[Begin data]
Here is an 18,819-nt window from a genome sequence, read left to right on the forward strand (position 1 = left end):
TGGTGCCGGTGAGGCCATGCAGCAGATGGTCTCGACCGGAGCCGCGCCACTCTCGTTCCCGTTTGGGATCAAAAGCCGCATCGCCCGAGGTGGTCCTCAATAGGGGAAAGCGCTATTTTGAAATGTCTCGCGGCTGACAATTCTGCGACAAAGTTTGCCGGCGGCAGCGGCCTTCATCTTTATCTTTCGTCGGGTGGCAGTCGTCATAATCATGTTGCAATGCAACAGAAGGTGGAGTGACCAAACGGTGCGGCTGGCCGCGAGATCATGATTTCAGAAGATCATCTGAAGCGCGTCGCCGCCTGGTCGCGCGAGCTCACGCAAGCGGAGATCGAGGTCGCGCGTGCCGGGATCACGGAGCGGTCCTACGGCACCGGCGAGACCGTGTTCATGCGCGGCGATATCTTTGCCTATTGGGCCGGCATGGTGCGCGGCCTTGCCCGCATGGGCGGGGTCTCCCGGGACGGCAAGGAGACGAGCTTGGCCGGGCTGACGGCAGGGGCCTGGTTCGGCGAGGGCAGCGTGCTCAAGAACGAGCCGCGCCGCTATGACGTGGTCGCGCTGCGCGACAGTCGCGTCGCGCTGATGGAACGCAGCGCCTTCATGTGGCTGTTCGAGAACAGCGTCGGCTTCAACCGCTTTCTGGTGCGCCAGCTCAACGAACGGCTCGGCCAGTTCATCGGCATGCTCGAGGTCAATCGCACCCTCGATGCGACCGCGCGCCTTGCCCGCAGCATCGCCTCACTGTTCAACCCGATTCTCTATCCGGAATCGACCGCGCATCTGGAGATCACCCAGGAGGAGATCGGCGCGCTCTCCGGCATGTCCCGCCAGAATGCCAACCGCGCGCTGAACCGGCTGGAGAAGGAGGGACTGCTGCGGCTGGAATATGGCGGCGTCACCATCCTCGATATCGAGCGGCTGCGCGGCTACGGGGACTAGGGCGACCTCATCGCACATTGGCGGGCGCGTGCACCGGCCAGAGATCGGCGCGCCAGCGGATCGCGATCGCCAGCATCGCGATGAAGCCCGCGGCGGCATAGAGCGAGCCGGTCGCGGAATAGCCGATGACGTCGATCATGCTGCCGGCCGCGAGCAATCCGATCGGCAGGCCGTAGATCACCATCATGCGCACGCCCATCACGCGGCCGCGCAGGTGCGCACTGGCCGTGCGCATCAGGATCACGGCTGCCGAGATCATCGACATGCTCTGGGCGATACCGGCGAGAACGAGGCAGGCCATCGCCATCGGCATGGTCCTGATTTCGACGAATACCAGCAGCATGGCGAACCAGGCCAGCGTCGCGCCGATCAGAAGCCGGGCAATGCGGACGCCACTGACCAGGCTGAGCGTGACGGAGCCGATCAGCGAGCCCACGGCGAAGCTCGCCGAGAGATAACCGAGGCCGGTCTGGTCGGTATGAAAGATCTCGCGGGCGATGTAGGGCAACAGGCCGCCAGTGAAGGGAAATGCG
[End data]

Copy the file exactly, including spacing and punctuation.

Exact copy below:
Here is an 18,819-nt window from a genome sequence, read left to right on the forward strand (position 1 = left end):
TGGTGCCGGTGAGGCCATGCAGCAGATGGTCTCGACCGGAGCCGCGCCACTCTCGTTCCCGTTTGGGATCAAAAGCCGCATCGCCCGAGGTGGTCCTCAATAGGGGAAAGCGCTATTTTGAAATGTCTCGCGGCTGACAATTCTGCGACAAAGTTTGCCGGCGGCAGCGGCCTTCATCTTTATCTTTCGTCGGGTGGCAGTCGTCATAATCATGTTGCAATGCAACAGAAGGTGGAGTGACCAAACGGTGCGGCTGGCCGCGAGATCATGATTTCAGAAGATCATCTGAAGCGCGTCGCCGCCTGGTCGCGCGAGCTCACGCAAGCGGAGATCGAGGTCGCGCGTGCCGGGATCACGGAGCGGTCCTACGGCACCGGCGAGACCGTGTTCATGCGCGGCGATATCTTTGCCTATTGGGCCGGCATGGTGCGCGGCCTTGCCCGCATGGGCGGGGTCTCCCGGGACGGCAAGGAGACGAGCTTGGCCGGGCTGACGGCAGGGGCCTGGTTCGGCGAGGGCAGCGTGCTCAAGAACGAGCCGCGCCGCTATGACGTGGTCGCGCTGCGCGACAGTCGCGTCGCGCTGATGGAACGCAGCGCCTTCATGTGGCTGTTCGAGAACAGCGTCGGCTTCAACCGCTTTCTGGTGCGCCAGCTCAACGAACGGCTCGGCCAGTTCATCGGCATGCTCGAGGTCAATCGCACCCTCGATGCGACCGCGCGCCTTGCCCGCAGCATCGCCTCACTGTTCAACCCGATTCTCTATCCGGAATCGACCGCGCATCTGGAGATCACCCAGGAGGAGATCGGCGCGCTCTCCGGCATGTCCCGCCAGAATGCCAACCGCGCGCTGAACCGGCTGGAGAAGGAGGGACTGCTGCGGCTGGAATATGGCGGCGTCACCATCCTCGATATCGAGCGGCTGCGCGGCTACGGGGACTAGGGCGACCTCATCGCACATTGGCGGGCGCGTGCACCGGCCAGAGATCGGCGCGCCAGCGGATCGCGATCGCCAGCATCGCGATGAAGCCCGCGGCGGCATAGAGCGAGCCGGTCGCGGAATAGCCGATGACGTCGATCATGCTGCCGGCCGCGAGCAATCCGATCGGCAGGCCGTAGATCACCATCATGCGCACGCCCATCACGCGGCCGCGCAGGTGCGCACTGGCCGTGCGCATCAGGATCACGGCTGCCGAGATCATCGACATGCTCTGGGCGATACCGGCGAGAACGAGGCAGGCCATCGCCATCGGCATGGTCCTGATTTCGACGAATACCAGCAGCATGGCGAACCAGGCCAGCGTCGCGCCGATCAGAAGCCGGGCAATGCGGACGCCACTGACCAGGCTGAGCGTGACGGAGCCGATCAGCGAGCCCACGGCGAAGCTCGCCGAGAGATAACCGAGGCCGGTCTGGTCGGTATGAAAGATCTCGCGGGCGATGTAGGGCAACAGGCCGCCAGTGAAGGGAAATGCG